Originally posted by jaimese
I have no idea about the meaning of this line 'set -e' and itï¿½s not included in the code. Iï¿½m going to try it.
Anyway, the $eq variable means the destination ip formatted as "10.1.X.X".
The output line from the ps is somthing like this 'root 25306 23477 0 10:37 pts/2 00:00:00 telnet 10.1.6.5 40000'. I filter it looking for this ip, avoiding the lines that has the words grep or ping (the script has to try connectivity before making the connections)
Okay, I think I got your problem. Try modifying the line like this:
id=$(ps -ef | grep $eq | grep -v 'grep' | grep -v 'ping' | sed -e 's,\t, ,g' -e 's, *, ,g' | cut -f2 -d' ')
What happened? The 'cut' command expects tab characters for column separation by default. In your example that somehow returned the whole line. The kill command then looked like this:
kill -9 root 25306 23477 0 10:37 pts/2 00:00:00 telnet 10.1.6.5 40000
In this case, kill tried to kill the following processes: 25306, 23477, 0, 40000. The 23477 is the PARENT process of the telnet process: your script.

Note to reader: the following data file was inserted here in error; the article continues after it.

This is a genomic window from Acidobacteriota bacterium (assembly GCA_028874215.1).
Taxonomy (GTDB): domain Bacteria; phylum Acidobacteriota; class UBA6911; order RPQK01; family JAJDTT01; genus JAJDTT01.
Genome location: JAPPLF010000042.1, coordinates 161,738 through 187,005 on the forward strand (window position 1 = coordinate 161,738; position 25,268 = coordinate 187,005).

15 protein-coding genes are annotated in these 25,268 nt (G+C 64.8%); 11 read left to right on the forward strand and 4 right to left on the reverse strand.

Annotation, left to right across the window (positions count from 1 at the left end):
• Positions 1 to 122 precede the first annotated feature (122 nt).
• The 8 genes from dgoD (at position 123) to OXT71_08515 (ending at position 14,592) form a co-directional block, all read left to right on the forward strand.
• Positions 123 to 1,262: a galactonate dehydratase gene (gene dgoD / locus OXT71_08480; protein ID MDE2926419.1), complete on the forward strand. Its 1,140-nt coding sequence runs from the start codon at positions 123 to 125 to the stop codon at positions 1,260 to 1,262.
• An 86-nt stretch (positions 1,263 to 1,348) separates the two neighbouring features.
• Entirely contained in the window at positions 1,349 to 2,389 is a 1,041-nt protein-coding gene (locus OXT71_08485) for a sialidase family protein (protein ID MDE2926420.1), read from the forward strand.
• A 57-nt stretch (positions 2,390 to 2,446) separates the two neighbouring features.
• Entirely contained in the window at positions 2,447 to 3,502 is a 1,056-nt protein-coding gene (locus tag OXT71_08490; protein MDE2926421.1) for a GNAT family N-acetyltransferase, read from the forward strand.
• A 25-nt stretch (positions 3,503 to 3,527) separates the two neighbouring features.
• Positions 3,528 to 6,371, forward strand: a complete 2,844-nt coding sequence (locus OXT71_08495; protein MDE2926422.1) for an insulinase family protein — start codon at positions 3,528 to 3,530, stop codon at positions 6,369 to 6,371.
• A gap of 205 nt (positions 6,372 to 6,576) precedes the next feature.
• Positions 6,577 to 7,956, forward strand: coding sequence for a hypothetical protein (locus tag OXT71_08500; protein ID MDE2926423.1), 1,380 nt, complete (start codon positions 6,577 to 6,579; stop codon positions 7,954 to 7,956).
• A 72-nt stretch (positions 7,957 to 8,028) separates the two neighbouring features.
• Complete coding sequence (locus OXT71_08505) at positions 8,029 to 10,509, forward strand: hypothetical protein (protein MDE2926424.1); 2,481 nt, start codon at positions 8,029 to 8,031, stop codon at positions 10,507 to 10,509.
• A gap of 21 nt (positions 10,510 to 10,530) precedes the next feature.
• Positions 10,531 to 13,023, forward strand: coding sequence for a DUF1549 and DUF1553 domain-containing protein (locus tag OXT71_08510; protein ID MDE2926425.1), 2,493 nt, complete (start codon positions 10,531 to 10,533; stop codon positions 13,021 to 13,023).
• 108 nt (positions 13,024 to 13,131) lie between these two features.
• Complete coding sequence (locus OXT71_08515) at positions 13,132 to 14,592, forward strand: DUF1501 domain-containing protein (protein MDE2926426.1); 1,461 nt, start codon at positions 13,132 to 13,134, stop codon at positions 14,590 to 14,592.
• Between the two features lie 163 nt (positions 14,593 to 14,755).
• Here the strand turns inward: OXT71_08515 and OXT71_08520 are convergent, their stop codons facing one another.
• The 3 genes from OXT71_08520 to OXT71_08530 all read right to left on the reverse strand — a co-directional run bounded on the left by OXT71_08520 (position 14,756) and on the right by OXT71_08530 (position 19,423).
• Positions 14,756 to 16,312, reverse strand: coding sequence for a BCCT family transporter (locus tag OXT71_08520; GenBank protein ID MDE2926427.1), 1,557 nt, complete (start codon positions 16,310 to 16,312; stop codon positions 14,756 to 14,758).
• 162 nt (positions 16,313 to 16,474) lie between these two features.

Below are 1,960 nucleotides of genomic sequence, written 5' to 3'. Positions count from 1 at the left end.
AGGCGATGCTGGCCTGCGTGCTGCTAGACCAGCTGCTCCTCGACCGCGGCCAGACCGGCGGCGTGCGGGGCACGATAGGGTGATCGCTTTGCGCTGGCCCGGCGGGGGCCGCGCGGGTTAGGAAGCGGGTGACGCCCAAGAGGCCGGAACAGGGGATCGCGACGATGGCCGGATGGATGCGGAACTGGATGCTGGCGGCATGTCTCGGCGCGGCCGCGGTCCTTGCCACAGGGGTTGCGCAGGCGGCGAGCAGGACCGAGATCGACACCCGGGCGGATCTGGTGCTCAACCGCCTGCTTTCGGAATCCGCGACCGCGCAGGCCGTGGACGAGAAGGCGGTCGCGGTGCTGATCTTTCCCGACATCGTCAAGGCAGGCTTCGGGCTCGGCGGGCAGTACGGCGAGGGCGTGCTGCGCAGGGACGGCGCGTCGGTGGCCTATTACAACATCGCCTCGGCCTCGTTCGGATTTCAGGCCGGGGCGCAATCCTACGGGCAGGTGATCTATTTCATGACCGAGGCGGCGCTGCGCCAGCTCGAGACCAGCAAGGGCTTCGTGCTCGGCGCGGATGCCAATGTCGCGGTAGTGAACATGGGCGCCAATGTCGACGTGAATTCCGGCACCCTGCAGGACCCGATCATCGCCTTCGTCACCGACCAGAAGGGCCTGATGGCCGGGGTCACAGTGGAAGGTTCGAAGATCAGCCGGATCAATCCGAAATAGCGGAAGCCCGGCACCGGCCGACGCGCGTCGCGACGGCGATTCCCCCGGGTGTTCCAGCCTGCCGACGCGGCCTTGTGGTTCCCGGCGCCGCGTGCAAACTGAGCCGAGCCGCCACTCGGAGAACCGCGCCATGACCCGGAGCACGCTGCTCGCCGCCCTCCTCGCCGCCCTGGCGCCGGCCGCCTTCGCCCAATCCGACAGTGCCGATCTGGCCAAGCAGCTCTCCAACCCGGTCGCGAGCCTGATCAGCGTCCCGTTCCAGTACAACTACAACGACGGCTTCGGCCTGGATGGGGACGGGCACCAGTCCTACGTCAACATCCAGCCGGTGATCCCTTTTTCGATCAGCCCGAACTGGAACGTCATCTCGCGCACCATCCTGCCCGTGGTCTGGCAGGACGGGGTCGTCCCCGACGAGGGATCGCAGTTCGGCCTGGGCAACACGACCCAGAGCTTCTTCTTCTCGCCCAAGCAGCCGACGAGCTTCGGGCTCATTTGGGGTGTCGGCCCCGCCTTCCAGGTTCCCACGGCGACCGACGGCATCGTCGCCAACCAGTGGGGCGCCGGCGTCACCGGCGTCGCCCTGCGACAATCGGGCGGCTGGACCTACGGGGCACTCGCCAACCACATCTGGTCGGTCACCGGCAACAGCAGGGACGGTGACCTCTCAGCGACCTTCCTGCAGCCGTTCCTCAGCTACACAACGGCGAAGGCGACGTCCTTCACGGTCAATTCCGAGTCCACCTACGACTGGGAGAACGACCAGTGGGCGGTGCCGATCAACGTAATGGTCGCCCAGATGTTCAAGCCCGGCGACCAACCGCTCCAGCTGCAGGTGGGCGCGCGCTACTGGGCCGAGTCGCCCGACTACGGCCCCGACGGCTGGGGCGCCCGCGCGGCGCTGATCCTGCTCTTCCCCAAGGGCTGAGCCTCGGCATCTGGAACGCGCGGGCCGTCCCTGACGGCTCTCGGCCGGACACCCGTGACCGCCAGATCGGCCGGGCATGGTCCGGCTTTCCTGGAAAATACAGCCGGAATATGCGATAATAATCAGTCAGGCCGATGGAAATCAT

Or in other words: all parameters were checked, and if they were integer numbers, the process will be killed. Had you not used 2>/dev/null you would have seen error messages about the remaining parameters.
With the new code I sent you above the output from ps is changed to turn tabs into spaces, consecutives spaces into one space and then cut is instructed to use a single space as column separator. This then returns only the second column, the process id you want.
set -e means: stop this script if any command returns non-zero status, ie: fails.
Another command you might be interested in: set -x
This means that each command is printed to stderr before it is executed. This can help a lot